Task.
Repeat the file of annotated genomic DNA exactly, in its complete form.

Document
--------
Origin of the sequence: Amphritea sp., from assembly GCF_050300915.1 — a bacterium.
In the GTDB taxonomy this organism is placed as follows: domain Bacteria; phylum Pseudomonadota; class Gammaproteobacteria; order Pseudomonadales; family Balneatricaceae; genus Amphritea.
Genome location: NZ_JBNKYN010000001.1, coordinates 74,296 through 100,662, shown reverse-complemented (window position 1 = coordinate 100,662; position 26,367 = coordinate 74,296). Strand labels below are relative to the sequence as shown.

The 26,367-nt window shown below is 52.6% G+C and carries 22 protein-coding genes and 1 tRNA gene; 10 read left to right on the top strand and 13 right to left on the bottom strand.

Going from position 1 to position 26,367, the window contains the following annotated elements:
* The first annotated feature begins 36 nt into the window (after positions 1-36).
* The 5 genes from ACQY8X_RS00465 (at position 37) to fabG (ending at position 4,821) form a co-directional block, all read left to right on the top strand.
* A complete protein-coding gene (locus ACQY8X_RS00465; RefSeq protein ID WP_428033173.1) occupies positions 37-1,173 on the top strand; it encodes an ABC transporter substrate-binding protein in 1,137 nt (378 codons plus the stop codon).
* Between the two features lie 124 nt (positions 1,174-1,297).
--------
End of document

Origin of the sequence: Amphritea sp., from assembly GCF_050300915.1 — a bacterium.
In the GTDB taxonomy this organism is placed as follows: domain Bacteria; phylum Pseudomonadota; class Gammaproteobacteria; order Pseudomonadales; family Balneatricaceae; genus Amphritea.
Genome location: NZ_JBNKYN010000001.1, coordinates 74,296 through 100,662, shown reverse-complemented (window position 1 = coordinate 100,662; position 26,367 = coordinate 74,296). Strand labels below are relative to the sequence as shown.

The 26,367-nt window shown below is 52.6% G+C and carries 22 protein-coding genes and 1 tRNA gene; 10 read left to right on the top strand and 13 right to left on the bottom strand.

Going from position 1 to position 26,367, the window contains the following annotated elements:
* The first annotated feature begins 36 nt into the window (after positions 1-36).
* The 5 genes from ACQY8X_RS00465 (at position 37) to fabG (ending at position 4,821) form a co-directional block, all read left to right on the top strand.
* A complete protein-coding gene (locus ACQY8X_RS00465; RefSeq protein ID WP_428033173.1) occupies positions 37-1,173 on the top strand; it encodes an ABC transporter substrate-binding protein in 1,137 nt (378 codons plus the stop codon).
* Between the two features lie 124 nt (positions 1,174-1,297).